Take two of these, and one of these, and one of these… and all of these…
When you feel a cold coming on you hit it with vitamins, right? Everyone knows that!
Feeling the unwelcome presence of a cold announcing itself, I went out to [a British chemist chain] and procured the cold-busting trifecta of Berocca, Echinacea and Ginseng. Berocca because it’s packed with vitamins including C, and that’s widely established to be The Thing For Colds – everyone I’ve spoken to since I was about 10 years old would more than likely tell you that. Echinacea, because it’s meant to be good for your immune system, or something. And ginseng because… well, primarily because there was a buy 2, get 1 free promotion on at the chemist.
Out of curiosity, and because I had a lot of time to kill on this particular afternoon, I thought I’d read the Echinacea box, to see just what exactly it’s meant to do for you. Being a massive alternative medicine skeptic*, what I read didn’t really surprise me at all.
In case it’s too hard to read, it says:
Echinacea or purple coneflower is a North American perennial that is indiginous to the central plains where it grown on road banks, prairies, fields and in dry, open woods. The name for the plant comes from the Greek echinacea, meaning hedgehog, and reflects its sharp-pointed nature. Since the early 20th century hundreds of scientific articles have been written about echinacea.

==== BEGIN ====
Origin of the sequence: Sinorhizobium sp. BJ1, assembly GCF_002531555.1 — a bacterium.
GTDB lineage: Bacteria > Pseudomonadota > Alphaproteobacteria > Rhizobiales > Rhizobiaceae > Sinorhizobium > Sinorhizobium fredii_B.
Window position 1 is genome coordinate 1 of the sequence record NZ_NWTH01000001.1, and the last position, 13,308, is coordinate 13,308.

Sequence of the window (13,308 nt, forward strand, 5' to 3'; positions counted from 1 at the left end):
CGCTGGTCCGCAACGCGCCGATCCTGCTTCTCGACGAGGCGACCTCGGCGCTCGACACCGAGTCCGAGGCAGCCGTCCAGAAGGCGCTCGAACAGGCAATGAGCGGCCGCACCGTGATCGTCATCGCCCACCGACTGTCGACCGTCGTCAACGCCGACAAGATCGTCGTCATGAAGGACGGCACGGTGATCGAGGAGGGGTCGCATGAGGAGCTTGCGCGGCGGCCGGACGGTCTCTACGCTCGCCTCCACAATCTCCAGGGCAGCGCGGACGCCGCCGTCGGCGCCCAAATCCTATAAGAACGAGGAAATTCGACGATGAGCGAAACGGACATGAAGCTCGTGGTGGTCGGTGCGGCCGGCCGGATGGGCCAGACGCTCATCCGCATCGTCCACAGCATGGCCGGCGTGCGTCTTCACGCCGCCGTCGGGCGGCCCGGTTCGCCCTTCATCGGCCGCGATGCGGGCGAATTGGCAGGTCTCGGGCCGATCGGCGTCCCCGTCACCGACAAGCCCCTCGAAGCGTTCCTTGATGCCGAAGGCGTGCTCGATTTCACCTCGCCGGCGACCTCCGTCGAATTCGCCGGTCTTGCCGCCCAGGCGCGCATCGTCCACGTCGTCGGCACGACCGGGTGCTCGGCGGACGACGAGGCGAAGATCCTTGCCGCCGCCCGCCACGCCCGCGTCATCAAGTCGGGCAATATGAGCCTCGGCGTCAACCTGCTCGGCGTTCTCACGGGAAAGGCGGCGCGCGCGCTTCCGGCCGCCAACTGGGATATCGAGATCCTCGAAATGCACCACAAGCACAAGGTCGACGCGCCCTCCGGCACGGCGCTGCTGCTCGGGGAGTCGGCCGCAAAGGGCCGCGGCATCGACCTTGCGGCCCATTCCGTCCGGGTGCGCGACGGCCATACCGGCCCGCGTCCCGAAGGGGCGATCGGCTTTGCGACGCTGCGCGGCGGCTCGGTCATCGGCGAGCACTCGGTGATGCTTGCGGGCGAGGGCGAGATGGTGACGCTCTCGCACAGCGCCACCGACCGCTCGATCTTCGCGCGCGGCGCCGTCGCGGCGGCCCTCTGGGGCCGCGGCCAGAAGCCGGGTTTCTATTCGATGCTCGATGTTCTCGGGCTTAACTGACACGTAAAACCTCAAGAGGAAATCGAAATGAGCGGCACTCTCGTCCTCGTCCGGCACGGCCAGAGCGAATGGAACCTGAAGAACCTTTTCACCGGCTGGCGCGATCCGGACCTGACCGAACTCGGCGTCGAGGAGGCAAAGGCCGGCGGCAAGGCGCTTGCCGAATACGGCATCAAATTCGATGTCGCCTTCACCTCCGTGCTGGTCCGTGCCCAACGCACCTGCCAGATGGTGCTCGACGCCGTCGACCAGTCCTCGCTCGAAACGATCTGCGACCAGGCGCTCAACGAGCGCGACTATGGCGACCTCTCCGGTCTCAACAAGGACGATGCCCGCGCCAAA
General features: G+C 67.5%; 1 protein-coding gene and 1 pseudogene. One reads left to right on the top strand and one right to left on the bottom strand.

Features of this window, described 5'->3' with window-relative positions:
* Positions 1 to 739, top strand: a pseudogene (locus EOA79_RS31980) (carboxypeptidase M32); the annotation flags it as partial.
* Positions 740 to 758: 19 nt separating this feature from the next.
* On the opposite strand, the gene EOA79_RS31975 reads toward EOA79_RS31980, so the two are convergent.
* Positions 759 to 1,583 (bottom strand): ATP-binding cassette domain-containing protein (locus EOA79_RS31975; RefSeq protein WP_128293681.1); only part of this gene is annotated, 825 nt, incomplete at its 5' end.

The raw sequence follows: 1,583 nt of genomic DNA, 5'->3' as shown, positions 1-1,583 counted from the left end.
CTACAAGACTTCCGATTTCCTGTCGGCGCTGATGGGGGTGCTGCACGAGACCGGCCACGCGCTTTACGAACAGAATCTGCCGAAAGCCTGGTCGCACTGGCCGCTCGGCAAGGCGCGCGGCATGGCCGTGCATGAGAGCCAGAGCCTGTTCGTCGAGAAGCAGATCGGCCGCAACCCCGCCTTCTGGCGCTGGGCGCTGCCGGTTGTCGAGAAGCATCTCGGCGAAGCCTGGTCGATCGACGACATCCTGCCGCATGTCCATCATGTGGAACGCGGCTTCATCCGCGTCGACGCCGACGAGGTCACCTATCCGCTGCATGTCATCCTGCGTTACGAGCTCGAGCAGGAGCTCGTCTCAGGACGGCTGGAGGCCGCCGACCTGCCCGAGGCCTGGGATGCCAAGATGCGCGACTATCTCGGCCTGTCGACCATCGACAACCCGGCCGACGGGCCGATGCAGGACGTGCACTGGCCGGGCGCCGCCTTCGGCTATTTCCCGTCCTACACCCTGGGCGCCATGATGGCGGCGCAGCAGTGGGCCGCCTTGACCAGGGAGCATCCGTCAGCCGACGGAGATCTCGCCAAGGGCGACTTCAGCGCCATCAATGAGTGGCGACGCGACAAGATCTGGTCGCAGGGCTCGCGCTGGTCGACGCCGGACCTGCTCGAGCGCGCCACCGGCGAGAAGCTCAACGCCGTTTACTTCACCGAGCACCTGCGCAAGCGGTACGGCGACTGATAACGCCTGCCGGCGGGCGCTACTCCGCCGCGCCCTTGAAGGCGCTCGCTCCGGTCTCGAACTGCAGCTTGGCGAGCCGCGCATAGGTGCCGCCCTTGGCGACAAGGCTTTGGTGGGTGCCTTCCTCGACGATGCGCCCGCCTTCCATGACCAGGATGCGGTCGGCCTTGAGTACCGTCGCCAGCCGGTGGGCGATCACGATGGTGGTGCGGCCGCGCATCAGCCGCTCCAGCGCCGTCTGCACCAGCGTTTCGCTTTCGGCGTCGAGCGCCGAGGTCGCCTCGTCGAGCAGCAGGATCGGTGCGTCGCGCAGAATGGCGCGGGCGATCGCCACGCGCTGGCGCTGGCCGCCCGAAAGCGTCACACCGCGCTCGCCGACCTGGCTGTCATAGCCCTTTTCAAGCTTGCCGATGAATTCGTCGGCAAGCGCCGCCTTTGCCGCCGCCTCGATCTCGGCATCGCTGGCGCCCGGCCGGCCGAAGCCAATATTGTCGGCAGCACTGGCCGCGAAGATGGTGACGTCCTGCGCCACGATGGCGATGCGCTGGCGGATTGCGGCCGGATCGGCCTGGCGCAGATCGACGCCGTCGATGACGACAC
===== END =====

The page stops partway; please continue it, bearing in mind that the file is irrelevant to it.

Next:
Now, is it just me, or does that blurb say absolutely bugger all of any value whatsoever?
By happy serendipity, a very good friend of mine tweeted about an article by the highly excellent NHS: Behind The Headlines team. The article (opens a PDF in new window) is entitled “Supplements: Who needs them?” and inkeeping with the goals of the series addresses some common beliefs about remedies and treatments by examining the evidence to support the efficacy of those treatments, and in the case of echinacea the findings are about as confident as the labelling on the box.
A 2010 trial found that echinacea did not reduce the duration or severity of colds. This large randomised control trial in more than 700 participants found that people who took a standardised dose of echinacea had no significant improvement in either duration or severity of their colds compared with those taking a placebo.
So vitamin C might not be any use for colds (see the article), but at least we know it stops us getting scurvy. Man, I hope that ginseng’s doing something useful. At least by using a BOGOF offer I can pretend that I got the echinacea for free.
* Tim Minchin summed this up nicely in his awesome poem, Storm, with the line: “By definition alternative medicine has either been not been proved to work, or been proved not to work. You know what they call alternative medicine that’s been proved to work? Medicine.”